By Brian Sozzi
Throughout the bevy of first quarter earnings calls from teen apparel staples, two words stood out like a kid wearing an electric blue suit to senior prom: "Promotional environment." In the face of a 20%-plus teen unemployment rate all but set to extend beyond the summer hiring season, and the renewed crackdown by parents on the household budget as inflation hits from many angles, teen apparel retailers have kicked their promotional stances up a few notches to enter the back to school season showcasing fresh wares.
For some, such as American Eagle Outfitters (AEO) and Aeropostale (ARO), there is a greater sense of urgency to clear through slow-moving inventory in order to convey to the consumer new messages. American Eagle Outfitters will be returning to a more authentic prep look in men and women following over a year of trying to inject fashion into the assortment (namely boho chic in women's), which has been met with mixed responses.
Aeropostale became too trendy (for example, deeper necklines and too much sophistication in girls) in its assortments beginning late last year, confusing customers who have long viewed the chain as a destination for basics sporting a touch of trend. (In my dialogue with Aeropostale's management yesterday, it was indicated that all malls experienced soft sales in 1Q as a result of misguided product. The lack of any strength signals that Aeropostale has a tall order on its hands to regain enough market share for back to school that would spark a return of the bulls on the stock leading up to the holidays.)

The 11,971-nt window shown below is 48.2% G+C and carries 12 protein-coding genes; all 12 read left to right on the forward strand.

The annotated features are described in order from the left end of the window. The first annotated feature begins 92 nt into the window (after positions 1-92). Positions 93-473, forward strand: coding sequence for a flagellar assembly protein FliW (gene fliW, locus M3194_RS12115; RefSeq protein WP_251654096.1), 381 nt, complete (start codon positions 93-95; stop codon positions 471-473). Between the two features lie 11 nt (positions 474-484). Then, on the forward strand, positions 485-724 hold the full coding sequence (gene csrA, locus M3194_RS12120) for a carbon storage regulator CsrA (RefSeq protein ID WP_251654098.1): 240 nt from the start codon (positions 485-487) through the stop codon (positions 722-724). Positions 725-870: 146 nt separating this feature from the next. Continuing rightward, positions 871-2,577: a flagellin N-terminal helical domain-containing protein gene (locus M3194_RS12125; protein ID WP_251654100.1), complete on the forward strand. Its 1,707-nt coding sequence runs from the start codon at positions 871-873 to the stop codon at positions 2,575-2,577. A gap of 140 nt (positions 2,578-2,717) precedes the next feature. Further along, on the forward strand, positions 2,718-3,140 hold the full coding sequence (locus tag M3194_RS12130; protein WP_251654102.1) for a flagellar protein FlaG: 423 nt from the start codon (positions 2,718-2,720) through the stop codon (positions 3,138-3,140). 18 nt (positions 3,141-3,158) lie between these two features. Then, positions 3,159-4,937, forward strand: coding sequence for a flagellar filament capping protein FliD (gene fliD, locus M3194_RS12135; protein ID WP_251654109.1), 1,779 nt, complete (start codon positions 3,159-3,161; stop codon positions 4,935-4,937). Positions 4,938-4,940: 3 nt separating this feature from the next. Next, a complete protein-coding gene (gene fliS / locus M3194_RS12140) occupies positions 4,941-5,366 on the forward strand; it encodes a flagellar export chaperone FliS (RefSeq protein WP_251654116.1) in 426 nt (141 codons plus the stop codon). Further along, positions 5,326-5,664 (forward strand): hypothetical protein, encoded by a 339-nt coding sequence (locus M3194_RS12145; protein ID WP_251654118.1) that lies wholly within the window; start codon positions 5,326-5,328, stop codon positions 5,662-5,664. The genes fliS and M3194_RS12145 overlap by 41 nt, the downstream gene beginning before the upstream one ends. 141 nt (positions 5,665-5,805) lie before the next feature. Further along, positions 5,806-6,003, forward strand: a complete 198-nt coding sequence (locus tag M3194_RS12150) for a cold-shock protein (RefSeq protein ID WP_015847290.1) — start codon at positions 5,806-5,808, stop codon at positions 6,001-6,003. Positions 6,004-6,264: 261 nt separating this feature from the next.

Understanding why the inventory bulge has arisen across the space is important to strategizing as we enter back to school. Receipts currently in stores were planned in the latter portion of 2010 when the consumer was recovering, meaning an openness to engage in discretionary purchases. Management at teen retailers, usually an optimistic bunch, bought inventory to the upbeat comparable store sales expectations that were badly needed to overcome initial signs of costs of goods sold inflation and a ramp in operating expenses and capex related costs.
Additionally, I think many in the sector were experiencing positive demand trends in certain categories earlier in the year and decided to chase such demand. Unfortunately, those companies not named Abercrombie & Fitch (ANF) and Zumiez (ZUMZ) were hit by a slowdown in demand in the middle of 1Q commensurate with the spike in gasoline and food prices, spurring consumers to seek value online, shop where the most value was being offered at brick and mortar stores, or exit the market altogether to save up for back to school.
Since the May 12 peak in the S&P Retail Index, shares of Abercrombie & Fitch, American Eagle Outfitters, Zumiez, and Pacific Sunwear (PSUN) have underperformed the index's move by a factor of two times, owing to a very subdued outlook for profit margins. Abercrombie & Fitch has been the relative outperformer, falling 6.5% from May 12 against the 7.6% pullback in the index; international exposure and a share gain domestic story explain why the bulls have remained their relative exposure.
I continue to recommend being near-term underweight teen apparel names at least until the early part of July (and considering the selling of cyclicals amidst the market's recent summer swoon). By then, I will have a clearer indication of who has successfully moved excess inventories and is properly showing their first back to school flows. In the meantime, sentiment is likely to remain negative due to the attack underway on profit margins, hence there is no pressing need to try and pick bottoms.